IT summit to lay out KAUST strategic plan

IT summit to lay out KAUST strategic plan
Updated 16 February 2017

IT summit to lay out KAUST strategic plan

IT summit to lay out KAUST strategic plan

JEDDAH: The King Abdullah University of Science and Technology (KAUST) is holding a three-day global IT summit starting today to review and analyze its next five-year IT strategic plan.

The summit will focus on the drivers and operating strategy to keep KAUST a top research institution and move it forward.

It raises a question expressed by John Larson, the university’s chief information officer: “What should KAUST be looking at in the next three to five years that we should start preparing for today to stay and remain a global tier-one research institution?"

With the presence of 100 IT experts and business leaders from around the world, the meeting will raise topical issues in emerging technologies.

“We’re looking in particular for these scientists and business leaders around IT to talk about their experiences, where they see technology going, help us define the types of infrastructural changes we need to make and implement, and what we should teach our computer scientists," Larson said.

The main topics to be discussed at the summit were chosen based on a survey KAUST ran among experts in the field to know what key issues their organizations are dealing with and looking to adopt.

They include cloud computing for research, supercomputing infrastructure and strategies, global high-speed networks and collaborative research, research data management and information security for global collaborative research universities.

These are “new, disruptive technologies that we see on the horizon that are going to create a major shift… and that we need to be prepared for,” Larson said.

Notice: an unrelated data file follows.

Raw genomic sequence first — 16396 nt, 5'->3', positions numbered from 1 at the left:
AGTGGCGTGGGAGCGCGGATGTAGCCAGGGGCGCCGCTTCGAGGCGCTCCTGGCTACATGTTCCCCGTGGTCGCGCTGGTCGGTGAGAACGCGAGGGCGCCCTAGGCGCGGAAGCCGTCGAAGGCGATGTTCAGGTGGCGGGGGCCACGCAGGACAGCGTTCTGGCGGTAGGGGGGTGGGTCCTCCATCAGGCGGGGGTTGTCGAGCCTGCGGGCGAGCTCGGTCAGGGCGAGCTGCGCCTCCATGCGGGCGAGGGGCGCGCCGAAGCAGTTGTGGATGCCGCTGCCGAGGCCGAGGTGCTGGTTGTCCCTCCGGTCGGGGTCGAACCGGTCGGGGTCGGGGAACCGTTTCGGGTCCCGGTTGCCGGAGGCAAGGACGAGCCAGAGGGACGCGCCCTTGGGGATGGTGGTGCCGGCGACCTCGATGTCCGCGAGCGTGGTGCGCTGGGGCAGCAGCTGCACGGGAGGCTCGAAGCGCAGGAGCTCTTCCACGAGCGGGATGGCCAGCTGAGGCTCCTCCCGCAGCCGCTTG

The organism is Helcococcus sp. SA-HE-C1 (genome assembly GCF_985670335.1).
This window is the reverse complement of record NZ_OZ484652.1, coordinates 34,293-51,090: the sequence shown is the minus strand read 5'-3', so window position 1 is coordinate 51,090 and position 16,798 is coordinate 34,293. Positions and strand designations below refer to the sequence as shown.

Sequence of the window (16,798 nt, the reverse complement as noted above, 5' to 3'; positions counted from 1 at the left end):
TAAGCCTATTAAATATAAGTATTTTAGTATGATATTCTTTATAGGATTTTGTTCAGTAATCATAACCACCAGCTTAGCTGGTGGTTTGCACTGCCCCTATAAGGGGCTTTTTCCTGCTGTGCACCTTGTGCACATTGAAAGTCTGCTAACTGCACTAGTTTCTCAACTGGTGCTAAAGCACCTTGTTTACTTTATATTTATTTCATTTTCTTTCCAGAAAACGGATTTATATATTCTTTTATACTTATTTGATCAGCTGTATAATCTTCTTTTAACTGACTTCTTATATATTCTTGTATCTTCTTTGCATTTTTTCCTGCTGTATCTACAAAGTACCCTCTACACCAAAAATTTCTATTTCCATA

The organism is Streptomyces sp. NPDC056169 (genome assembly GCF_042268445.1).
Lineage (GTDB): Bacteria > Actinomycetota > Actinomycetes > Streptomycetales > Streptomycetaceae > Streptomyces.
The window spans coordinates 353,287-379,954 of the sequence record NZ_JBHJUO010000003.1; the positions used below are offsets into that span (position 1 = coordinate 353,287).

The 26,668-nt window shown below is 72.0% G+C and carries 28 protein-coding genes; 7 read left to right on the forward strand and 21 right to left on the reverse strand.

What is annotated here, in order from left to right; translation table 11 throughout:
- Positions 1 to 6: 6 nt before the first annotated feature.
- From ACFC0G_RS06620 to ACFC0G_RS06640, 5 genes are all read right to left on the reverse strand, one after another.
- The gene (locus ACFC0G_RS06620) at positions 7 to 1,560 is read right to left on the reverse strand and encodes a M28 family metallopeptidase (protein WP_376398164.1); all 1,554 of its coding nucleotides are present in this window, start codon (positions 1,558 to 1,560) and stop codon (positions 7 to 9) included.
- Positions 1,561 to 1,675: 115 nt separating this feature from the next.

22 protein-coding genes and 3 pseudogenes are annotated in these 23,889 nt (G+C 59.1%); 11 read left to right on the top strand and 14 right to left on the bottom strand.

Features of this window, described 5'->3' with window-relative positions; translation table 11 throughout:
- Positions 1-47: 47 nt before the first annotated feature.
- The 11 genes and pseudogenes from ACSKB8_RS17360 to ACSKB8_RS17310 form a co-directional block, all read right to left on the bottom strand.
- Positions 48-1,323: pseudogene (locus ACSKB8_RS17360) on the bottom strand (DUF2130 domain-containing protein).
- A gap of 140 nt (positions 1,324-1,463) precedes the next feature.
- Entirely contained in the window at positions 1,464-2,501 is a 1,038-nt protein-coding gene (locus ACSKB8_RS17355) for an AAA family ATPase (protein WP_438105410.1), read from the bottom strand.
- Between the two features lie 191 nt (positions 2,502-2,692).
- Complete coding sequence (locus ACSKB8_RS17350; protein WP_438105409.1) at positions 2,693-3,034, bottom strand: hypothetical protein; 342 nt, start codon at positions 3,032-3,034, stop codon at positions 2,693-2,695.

He focused on the importance of collaboration among high-performing, research-oriented universities in the field of IT.

KAUST has been active in supercomputing and has high-performance computing capabilities.

“We see in the next three to five years sharing that with companies and universities in Saudi Arabia,” said Larson.

“What we’re hoping is for our attendees to potentially hold this kind of (summit) every two to three years, and have the next one at another tier-one research institution outside Saudi Arabia, wherever there’s a strong interest in high-performance computing and IT supportive research.” He named Caltech, MIT and Hong Kong as places where IT research is active.

In 2007, Aramco held a similar event where it brought in IT experts and business leaders from around the world to talk about the late King Abdullah’s vision of what he wanted to accomplish with KAUST.

Aramco’s summit laid out some of the critical infrastructure required for universities going forward, with a particular focus on global collaboration — “being able to work and connect with researchers and universities anywhere in the world, and to have high-powered computers do simulation and analysis of some of the research activities that were envisioned for KAUST,” said Larson.

“This laid the foundation for how KAUST opened, and how we’ve been operating for the last five to eight years.”